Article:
I remember being hired to lead a men’s retreat some years ago. I traveled to a part of the country had I had not been in for quite some time and ran into problems right away. It is going to be cold in the meeting room was unheated. The staff was resistant to making a change. “We’ve always done it this way.” I wanted to change the layout of how the facility was going to be used to one where the workshop was going to be done in a heated room.
I directed people to make a change. I made that mistake. I didn’t ask for input. I told him what I wanted. I managed them. I didn’t lead them.
I didn’t ask them what the effect of the workshop would be if the attendees were being asked to be in the building where the temperature might get to 40°. I didn’t ask them if they would want to attend a workshop under those conditions and whether they would develop resistance if they did.
No, I told him I wanted to make a change and they did grudgingly.
It all turned out well and the staff turned a corner pretty early on after the attendees started to arrive. But I made the mistake of creating an adversarial relationship with them, rather than engaging them in the thought process that would lead them to the same conclusion I had already arrived at.
When I think of the basic differences between being a manager and a leader, the one that comes to mind is that managers make people do things and leaders inspire people to get things done. Leaders tap into the internal quality of desire that people have. Managers force people to do things.
How that shift occurs between managing and leading usually is derived from one moment of realization. It is the moment where a person realizes that they are the most intelligent person in the room or that they know the most about the subject of anyone in the room or that they are the most important person in the room. There comes a realization that other people know better and that it’s important to tap into them rather than expecting to have all the answers yourself.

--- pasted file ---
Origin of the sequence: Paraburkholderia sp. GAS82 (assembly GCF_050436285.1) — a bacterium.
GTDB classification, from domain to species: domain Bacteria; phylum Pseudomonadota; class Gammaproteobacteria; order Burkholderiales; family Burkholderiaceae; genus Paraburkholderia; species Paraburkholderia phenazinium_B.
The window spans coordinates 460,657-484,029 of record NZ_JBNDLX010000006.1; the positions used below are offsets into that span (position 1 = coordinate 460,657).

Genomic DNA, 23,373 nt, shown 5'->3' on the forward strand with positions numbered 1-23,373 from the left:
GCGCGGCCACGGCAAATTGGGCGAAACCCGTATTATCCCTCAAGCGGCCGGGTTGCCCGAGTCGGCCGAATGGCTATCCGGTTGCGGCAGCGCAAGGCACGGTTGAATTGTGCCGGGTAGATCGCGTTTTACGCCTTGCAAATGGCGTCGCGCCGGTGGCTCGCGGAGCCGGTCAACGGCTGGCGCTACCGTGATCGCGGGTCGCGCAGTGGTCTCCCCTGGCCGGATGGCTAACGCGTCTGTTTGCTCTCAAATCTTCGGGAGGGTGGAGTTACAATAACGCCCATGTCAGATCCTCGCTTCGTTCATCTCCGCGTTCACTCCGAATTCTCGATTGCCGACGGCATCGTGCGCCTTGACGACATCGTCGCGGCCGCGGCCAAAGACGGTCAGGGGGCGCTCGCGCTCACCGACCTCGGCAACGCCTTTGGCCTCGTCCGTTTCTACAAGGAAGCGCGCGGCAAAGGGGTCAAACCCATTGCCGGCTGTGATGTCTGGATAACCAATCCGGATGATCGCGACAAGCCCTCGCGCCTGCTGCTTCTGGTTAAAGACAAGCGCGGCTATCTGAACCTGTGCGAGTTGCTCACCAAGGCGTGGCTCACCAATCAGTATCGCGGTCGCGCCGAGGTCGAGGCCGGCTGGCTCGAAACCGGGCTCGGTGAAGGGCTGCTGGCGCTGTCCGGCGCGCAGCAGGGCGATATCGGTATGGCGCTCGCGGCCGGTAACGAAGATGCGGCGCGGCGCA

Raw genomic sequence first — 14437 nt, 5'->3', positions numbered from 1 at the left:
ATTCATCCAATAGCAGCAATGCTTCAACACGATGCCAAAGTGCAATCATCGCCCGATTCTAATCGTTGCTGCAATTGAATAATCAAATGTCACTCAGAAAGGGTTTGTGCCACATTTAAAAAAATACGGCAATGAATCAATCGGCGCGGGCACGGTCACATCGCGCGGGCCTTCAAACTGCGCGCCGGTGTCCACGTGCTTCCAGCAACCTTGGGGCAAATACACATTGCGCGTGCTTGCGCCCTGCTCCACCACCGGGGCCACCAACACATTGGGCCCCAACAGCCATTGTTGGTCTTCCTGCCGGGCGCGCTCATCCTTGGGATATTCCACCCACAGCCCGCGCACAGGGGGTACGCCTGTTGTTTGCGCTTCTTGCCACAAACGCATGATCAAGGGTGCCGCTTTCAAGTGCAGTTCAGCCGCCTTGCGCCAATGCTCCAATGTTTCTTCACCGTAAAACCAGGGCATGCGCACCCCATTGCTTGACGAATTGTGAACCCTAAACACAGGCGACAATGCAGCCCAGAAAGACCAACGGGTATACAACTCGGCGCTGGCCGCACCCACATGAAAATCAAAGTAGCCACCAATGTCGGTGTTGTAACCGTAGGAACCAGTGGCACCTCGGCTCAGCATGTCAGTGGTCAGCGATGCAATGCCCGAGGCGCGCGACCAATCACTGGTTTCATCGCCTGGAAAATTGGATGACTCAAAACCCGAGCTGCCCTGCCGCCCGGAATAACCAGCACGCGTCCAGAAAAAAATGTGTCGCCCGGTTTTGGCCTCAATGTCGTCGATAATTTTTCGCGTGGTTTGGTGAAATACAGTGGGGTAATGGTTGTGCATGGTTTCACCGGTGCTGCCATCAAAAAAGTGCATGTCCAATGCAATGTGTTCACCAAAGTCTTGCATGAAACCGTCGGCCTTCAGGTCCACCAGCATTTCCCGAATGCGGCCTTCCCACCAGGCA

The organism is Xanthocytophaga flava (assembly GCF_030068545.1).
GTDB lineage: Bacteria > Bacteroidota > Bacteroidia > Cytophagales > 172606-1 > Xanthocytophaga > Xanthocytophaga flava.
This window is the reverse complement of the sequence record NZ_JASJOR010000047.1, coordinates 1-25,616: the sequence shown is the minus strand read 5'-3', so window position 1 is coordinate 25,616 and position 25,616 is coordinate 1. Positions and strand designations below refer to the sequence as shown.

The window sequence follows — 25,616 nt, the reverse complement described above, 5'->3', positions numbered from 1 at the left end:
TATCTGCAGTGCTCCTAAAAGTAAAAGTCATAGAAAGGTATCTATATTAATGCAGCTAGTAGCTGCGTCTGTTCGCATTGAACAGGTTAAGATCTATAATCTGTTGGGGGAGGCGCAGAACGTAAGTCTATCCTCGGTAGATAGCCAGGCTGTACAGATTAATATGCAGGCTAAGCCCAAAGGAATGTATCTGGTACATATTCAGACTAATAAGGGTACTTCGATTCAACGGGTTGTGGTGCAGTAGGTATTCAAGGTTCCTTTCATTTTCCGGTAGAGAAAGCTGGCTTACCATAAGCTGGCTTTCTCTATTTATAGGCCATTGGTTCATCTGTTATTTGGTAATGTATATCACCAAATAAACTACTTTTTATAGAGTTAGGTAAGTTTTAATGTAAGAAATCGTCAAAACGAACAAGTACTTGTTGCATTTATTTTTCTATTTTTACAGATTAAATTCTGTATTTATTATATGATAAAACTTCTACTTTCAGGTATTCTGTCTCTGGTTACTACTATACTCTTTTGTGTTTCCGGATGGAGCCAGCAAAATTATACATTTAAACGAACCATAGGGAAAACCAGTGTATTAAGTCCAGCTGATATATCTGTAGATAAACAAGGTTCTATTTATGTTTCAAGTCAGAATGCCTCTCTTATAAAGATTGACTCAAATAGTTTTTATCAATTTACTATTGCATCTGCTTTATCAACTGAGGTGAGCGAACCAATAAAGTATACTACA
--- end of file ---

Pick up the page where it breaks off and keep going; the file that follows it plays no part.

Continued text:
I acted like the smartest person in the room but didn’t use my intelligence to enroll people and help them get to the same conclusion I got to.
Instead, I told him what to do. BIG MISTAKE!
I’ve learned and sometimes slip into old patterns because, at times, I am impatient.
My impatience is proof that I’m not as smart as I think I am because if I was, I would use my smarts to bring people along on the journey with me instead of yanking them and making them come along with me.
Ⓒ The Big Game Hunter, Inc., Asheville, NC 2020
ABOUT JEFF ALTMAN, THE BIG GAME HUNTER
Jeff Altman, The Big Game Hunter is a career and leadership coach who worked as a recruiter for more than 40 years. He is the host of “No BS Job Search Advice Radio,” the #1 podcast in iTunes for job search with more than 1900 episodes, and is a member of The Forbes Coaches Council.
Are you interested in 1:1 coaching, interview coaching, advice about networking more effectively, how to negotiate your offer or leadership coaching? Please click here to see my schedule to book a free discovery call or schedule time for coaching.